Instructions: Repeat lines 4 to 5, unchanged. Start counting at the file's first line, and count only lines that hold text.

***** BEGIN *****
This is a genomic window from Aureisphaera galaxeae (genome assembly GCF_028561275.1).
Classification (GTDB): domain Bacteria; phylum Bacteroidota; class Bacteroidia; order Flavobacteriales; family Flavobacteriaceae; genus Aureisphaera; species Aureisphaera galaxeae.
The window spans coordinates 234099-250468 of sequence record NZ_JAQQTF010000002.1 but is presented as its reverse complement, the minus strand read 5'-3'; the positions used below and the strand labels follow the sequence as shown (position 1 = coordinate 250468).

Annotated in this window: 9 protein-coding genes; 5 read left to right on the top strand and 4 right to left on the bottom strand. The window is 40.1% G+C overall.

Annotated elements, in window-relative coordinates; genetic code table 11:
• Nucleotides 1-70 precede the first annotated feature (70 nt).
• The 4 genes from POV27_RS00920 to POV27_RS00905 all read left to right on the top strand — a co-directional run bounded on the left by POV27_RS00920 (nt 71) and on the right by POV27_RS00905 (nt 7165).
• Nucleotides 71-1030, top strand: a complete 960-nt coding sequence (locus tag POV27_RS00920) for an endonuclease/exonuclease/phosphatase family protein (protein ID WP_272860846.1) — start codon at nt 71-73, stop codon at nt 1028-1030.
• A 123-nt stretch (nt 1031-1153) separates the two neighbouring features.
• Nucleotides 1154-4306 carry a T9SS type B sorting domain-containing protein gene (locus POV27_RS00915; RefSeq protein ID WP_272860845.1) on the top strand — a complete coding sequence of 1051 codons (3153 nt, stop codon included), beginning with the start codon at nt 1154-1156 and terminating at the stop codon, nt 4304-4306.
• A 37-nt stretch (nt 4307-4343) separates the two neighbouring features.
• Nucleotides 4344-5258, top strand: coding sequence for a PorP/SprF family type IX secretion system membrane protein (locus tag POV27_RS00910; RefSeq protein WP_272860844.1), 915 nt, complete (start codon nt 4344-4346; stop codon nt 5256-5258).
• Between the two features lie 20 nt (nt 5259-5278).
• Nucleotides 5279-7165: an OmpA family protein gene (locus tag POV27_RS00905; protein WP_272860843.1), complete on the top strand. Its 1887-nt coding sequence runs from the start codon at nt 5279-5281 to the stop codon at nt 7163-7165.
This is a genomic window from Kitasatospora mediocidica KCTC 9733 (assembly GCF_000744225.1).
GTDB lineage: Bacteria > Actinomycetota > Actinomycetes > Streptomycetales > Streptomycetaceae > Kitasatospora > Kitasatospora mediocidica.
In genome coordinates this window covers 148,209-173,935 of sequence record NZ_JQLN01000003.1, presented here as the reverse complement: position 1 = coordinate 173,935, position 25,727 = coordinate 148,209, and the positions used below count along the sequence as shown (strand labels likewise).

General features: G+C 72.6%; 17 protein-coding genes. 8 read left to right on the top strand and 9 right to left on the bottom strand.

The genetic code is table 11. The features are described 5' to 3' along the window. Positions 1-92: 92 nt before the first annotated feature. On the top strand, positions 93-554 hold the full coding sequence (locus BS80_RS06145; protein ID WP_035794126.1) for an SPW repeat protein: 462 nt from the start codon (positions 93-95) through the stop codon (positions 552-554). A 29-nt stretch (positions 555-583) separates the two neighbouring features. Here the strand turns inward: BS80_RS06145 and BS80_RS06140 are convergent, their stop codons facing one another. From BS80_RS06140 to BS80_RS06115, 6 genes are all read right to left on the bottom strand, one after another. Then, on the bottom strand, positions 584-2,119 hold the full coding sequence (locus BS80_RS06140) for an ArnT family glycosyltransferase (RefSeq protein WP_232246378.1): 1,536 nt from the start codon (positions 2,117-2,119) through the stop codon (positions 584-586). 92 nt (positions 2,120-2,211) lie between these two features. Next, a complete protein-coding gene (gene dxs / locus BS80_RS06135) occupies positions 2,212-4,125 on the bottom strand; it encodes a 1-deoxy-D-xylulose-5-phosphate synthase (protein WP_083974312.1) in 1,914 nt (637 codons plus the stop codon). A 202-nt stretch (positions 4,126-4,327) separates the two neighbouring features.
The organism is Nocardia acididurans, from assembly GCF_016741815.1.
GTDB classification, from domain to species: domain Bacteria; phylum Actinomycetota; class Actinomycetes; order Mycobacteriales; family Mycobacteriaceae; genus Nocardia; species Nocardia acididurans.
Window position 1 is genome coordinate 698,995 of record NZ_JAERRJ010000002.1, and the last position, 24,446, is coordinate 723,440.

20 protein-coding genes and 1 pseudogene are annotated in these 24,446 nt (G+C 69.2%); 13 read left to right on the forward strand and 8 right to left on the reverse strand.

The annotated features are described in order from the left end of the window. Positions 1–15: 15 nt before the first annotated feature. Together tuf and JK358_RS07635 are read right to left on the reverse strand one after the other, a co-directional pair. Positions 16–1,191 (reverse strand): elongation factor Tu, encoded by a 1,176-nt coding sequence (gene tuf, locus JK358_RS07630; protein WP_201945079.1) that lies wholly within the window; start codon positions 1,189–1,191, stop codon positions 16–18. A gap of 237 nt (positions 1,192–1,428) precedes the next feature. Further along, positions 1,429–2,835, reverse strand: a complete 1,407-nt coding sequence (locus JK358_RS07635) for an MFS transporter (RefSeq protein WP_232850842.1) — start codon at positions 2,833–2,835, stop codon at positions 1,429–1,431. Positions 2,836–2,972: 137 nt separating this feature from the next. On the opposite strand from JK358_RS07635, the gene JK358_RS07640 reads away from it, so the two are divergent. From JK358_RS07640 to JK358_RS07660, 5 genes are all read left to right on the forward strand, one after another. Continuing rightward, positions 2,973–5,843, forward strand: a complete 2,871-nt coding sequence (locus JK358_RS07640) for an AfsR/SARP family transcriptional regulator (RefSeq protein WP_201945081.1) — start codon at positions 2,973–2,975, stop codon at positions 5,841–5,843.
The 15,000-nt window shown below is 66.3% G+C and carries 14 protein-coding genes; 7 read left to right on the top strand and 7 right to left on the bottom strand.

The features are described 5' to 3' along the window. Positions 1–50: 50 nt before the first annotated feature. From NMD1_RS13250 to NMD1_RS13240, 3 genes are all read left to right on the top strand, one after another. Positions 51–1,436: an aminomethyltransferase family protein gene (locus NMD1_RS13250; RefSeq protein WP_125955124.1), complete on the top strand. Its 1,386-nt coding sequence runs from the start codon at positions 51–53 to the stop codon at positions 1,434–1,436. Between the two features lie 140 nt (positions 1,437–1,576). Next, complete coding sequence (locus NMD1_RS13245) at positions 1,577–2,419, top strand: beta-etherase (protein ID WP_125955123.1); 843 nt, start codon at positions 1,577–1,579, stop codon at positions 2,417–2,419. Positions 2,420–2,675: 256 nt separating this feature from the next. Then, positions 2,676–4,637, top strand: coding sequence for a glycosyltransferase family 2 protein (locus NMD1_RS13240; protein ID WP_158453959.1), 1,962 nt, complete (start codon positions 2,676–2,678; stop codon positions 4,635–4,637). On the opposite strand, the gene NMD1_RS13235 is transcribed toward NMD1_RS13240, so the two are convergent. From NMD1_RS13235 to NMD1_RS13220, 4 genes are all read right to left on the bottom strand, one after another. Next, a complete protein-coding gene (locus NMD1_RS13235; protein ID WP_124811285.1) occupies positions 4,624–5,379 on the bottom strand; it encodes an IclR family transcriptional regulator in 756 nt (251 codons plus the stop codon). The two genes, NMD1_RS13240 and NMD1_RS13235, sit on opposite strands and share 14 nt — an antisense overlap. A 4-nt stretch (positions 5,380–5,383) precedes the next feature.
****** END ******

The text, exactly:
Annotated in this window: 9 protein-coding genes; 5 read left to right on the top strand and 4 right to left on the bottom strand. The window is 40.1% G+C overall.

Annotated elements, in window-relative coordinates; genetic code table 11: